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Book Review: The Soft-Shelled Prince

Table of Contents

“In a time ruled by fair-skinned kings and racial divides, the son of a fair-skinned king and mud-skinned peasant, Marcious Leojé, spends his days far beyond his father’s kingdom in the muddy mangroves with his best friend, Etel Duetman. Here, they form an unusual kinship with the native crabs and build a mud kingdom. These two mud-skinned teenagers feel invincible within this playground-sized fortress. The discrimination within the kingdom cannot reach them and the mud walls provide a sense of security.

However, they soon learn that their kingdom is nothing more than a mud wall, as it is unable to protect those they love. Cast into despair and the unknown world, they must learn to build a kingdom capable of protecting those they love. Along their journey they encounter people who show them the products of love, war, and despair. However, Marcious cannot envision his product, his own kingdom. Everywhere, being mud-skinned is worse than murder, and being “different” is worse than being mud-skinned. Will his vow to create a kingdom withstand the rising tides or will it wash away like that of his childhood?”

Title: The Soft-Shelled Prince

Series: Mud Crab Kingdom #1

Author: Joel Anthony Hamilton

Page Count: 183

Genre: Fantasy

Rating: 4.0/5.0

Date Read: October 28th, 2022

This was my second read for the 2022 Indie Ink Awards. Taking things at face value going into this book understanding it was intended for a younger audience I think helped me enjoy this read more than if I had purchased it blindly. That isn’t to take anything away from the writing though which I hope to explain further below.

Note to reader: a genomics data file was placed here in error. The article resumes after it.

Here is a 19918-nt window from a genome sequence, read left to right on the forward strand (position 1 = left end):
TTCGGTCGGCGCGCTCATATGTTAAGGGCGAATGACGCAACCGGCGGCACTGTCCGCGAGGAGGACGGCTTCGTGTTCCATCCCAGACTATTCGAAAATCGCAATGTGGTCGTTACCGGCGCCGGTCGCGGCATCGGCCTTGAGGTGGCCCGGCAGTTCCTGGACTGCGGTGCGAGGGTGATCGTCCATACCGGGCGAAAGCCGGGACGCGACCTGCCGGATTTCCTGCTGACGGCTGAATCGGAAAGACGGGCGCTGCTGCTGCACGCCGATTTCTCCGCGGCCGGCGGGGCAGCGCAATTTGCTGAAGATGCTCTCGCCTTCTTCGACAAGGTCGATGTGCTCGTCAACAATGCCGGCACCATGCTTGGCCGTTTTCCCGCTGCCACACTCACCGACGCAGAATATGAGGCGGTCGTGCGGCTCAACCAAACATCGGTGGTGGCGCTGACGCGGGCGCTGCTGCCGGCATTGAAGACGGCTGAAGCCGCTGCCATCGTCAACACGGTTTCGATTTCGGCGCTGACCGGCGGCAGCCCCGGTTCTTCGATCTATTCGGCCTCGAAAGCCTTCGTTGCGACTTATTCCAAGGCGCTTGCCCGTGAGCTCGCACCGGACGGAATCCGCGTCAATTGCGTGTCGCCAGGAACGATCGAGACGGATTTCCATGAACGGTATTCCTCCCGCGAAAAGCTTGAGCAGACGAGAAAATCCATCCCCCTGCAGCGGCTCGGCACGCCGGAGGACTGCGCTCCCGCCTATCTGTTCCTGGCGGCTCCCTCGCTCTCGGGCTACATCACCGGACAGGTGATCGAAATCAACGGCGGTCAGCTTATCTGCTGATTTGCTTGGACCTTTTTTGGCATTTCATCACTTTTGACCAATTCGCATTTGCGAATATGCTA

I’ve come to realize I do struggle with some of my typical reads when so many of them start with young characters. I get it, that helps the character development and helps us understand them better. But this have been proven to be done well in multiple ways. Again I knew this was going to be designed around younger characters though and it was done really well. Rarely did I find myself annoyed with the younger characters and the author’s imagination was just amazing! This definitely took me back to my own youth and the imagine my friends and family had when we played.

Character development was done really well. We certainly get to know our protagonist well as he grows through his youth as well as his sidekick. We also learn of many support characters that help us understand the world around us more. I really liked how so many characters were so different from each other based on their own cultures and how they interacted with each other due to these differences. And probably most importantly the way they reacted whether they could understand perhaps the right way to treat someone or a situation.

Pacing was smooth. There are certainly some ebb and flow to the the read. But it was certainly a very easy and short read. I would highly recommend this book to someone looking for a palate cleanser from some epic fantasy or a younger someone looking to get into some fantasy.

World development was surprisingly well done. The scope of the world introduced seemed rather small at first but quickly expands and grows from there. From their own little makeshift kingdom and their reality, to neighboring kingdoms and the beginning of their real kingdom. The author explores so many different aspects and cultures along the way.

Overall this was a really great read about how different people in the world are and the opportunity we have in how we treat each other wrapped into a very imaginative fantasy world. The ending was a bit revealing and jarring to me but I’m interested to see where the story goes from here.

As I mentioned above I’d recommend this to younger readers looking for something easy to read and explore their own imagination or an adult typically reading epic fantasy but looking for a quick and easy palate cleanser.

World Building 4.5/5
Pacing 4/5
Character Development 4/5

This read was part of my assigned books for the Indie Ink Awards 2022. This review is completely separate from the scoring of this selection through the awards scoring. Some criteria may be similar but they differ enough that I wished to make this clear. Best of luck to all the authors, and get out there and try something different book lovers!

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Chad Barnard

Owner/Operator of The Hiking Reader Blog. Sharing thoughts on books and hiking trails and trying to find ways to continue to incorporate both hobbies together.

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